The Other J.M.: John Maurice Clark and the Keynesian Revolution
AbstractThis paper suggests that Clark's views regarding the Keynesian Revolution illuminate some of the limitations of the Keynesian orthodoxy that developed after the war, bringing more institutional detail and a greater preoccupation with dynamic analysis. Clark developed the multiplier in dynamic terms and coupled it with the accelerator to provide the framework for business cycle theory. His analysis was not formalized and emphasized time lags and non-linearities, similar to Harrod. In addition, Clark was concerned with the inflationary consequences of Keynesian policies and he was dissatisfied with those mechanical interpretations of the income flow analysis, which came to be known as hydraulic Keynesianism. Clark's policy conclusions emphasized the need of balance between employment creation and price stability, and the need of cooperation between social groups.
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Bibliographic InfoArticle provided by M.E. Sharpe, Inc. in its journal Journal of Economic Issues.
Volume (Year): 43 (2009)
Issue (Month): 4 (December)
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Web page: http://www.mesharpe.com/mall/results1.asp?acr=jei
John Maurice Clark; Keynesians; Institutionalists;
Other versions of this item:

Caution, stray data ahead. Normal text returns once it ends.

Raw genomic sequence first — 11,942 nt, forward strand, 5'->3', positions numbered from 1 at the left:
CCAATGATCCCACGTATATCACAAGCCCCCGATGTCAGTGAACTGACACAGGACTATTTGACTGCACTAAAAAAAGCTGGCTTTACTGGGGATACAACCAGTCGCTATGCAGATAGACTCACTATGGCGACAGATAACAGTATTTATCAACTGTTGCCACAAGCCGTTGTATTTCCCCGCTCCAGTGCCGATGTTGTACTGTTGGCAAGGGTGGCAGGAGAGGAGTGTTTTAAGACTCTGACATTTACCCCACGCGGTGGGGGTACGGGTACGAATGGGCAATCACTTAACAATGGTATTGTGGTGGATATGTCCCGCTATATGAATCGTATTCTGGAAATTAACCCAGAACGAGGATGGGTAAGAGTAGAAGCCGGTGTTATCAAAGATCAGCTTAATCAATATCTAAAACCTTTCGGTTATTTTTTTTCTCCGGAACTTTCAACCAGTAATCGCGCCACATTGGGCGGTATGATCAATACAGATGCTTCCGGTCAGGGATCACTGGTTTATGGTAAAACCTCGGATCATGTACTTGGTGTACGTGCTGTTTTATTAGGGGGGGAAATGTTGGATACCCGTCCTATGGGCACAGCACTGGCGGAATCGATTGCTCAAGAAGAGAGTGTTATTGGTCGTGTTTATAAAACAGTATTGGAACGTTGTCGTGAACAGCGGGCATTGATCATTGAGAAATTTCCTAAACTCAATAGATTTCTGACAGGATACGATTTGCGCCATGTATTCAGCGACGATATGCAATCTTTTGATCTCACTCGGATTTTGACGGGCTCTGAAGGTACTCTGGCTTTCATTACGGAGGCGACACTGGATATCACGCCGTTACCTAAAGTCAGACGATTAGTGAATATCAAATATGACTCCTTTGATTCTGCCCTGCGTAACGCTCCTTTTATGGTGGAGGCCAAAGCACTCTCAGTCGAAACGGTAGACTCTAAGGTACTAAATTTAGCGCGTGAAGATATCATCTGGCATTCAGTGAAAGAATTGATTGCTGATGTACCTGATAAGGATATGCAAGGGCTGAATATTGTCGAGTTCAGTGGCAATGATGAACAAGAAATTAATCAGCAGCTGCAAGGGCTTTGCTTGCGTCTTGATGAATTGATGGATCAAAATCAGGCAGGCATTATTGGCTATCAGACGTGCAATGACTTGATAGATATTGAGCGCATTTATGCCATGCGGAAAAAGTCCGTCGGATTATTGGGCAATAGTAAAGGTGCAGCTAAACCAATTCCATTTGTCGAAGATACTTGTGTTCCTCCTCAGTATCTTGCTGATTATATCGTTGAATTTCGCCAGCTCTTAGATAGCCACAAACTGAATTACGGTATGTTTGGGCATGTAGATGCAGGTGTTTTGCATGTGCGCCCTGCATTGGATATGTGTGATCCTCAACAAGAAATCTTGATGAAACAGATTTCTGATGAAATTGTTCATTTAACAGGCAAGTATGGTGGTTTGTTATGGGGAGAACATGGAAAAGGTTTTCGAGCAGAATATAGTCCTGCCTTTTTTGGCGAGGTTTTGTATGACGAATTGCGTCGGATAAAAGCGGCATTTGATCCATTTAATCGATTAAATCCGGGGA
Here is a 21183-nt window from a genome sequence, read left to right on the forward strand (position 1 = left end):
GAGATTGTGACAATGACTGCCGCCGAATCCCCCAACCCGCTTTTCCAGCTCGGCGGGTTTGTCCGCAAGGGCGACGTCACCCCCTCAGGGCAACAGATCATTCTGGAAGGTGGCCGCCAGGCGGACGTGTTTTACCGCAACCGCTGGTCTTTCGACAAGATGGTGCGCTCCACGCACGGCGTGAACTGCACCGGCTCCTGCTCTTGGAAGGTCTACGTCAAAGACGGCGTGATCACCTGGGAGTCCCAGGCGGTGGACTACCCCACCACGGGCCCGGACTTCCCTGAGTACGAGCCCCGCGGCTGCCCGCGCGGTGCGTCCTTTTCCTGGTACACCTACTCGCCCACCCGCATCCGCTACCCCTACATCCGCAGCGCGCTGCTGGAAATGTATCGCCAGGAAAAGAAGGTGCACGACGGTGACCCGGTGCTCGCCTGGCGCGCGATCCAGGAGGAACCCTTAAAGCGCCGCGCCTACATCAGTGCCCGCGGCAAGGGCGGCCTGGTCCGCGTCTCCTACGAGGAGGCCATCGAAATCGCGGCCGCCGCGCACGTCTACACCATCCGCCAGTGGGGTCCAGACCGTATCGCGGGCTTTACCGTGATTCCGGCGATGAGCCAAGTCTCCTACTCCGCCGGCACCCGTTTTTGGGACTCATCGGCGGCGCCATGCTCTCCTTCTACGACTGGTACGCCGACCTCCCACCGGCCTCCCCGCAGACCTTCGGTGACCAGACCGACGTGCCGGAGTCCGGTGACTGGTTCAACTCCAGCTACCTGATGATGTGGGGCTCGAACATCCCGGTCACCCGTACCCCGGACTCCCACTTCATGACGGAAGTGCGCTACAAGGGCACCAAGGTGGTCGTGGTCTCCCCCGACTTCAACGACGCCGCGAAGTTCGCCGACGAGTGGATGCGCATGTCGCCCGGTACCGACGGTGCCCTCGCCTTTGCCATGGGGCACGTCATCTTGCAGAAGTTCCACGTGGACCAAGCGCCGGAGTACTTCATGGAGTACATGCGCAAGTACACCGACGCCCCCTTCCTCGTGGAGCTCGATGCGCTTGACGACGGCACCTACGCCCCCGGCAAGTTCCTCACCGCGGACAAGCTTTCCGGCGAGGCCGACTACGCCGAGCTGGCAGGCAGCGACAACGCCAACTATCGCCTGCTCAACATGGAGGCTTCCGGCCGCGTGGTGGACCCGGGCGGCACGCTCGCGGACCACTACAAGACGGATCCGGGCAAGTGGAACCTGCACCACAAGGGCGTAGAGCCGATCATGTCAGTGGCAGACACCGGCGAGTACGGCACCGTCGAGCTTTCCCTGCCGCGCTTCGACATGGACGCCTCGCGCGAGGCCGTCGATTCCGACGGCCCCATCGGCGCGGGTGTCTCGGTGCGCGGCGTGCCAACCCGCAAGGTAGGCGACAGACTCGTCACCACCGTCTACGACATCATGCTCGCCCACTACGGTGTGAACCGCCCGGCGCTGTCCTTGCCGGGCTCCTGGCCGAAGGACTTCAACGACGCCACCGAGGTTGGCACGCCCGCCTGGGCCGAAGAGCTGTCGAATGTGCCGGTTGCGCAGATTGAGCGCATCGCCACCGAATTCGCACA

- Luca Fiorito & Matías Vernengo, 2008. "The Other J.M.: John Maurice Clark and the Keynesian Revolution," Working Paper Series, Department of Economics, University of Utah 2008_07, University of Utah, Department of Economics.
- B20 - Schools of Economic Thought and Methodology - - History of Economic Thought since 1925 - - - General
- B22 - Schools of Economic Thought and Methodology - - History of Economic Thought since 1925 - - - Macroeconomics
- B31 - Schools of Economic Thought and Methodology - - History of Economic Thought: Individuals - - - Individuals
Please report citation or reference errors to , or , if you are the registered author of the cited work, log in to your RePEc Author Service profile, click on "citations" and make appropriate adjustments.:
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- Matias Vernengo, 2006. "A Hands-off Central Banker? Marriner S. Eccles and the Federal Reserve Policy, 1934-1951," Working Paper Series, Department of Economics, University of Utah 2006_04, University of Utah, Department of Economics.
- Paul A. Samuelson, 1939. "A Synthesis of the Principle of Acceleration and the Multiplier," Journal of Political Economy, University of Chicago Press, vol. 47, pages 786.
- Esteban Pérez Caldentey & Matias Vernengo, 2013. "Reading Keynes in Buenos Aires: Prebisch and the Dynamics of Capitalism," Working Paper Series, Department of Economics, University of Utah 2013_08, University of Utah, Department of Economics.
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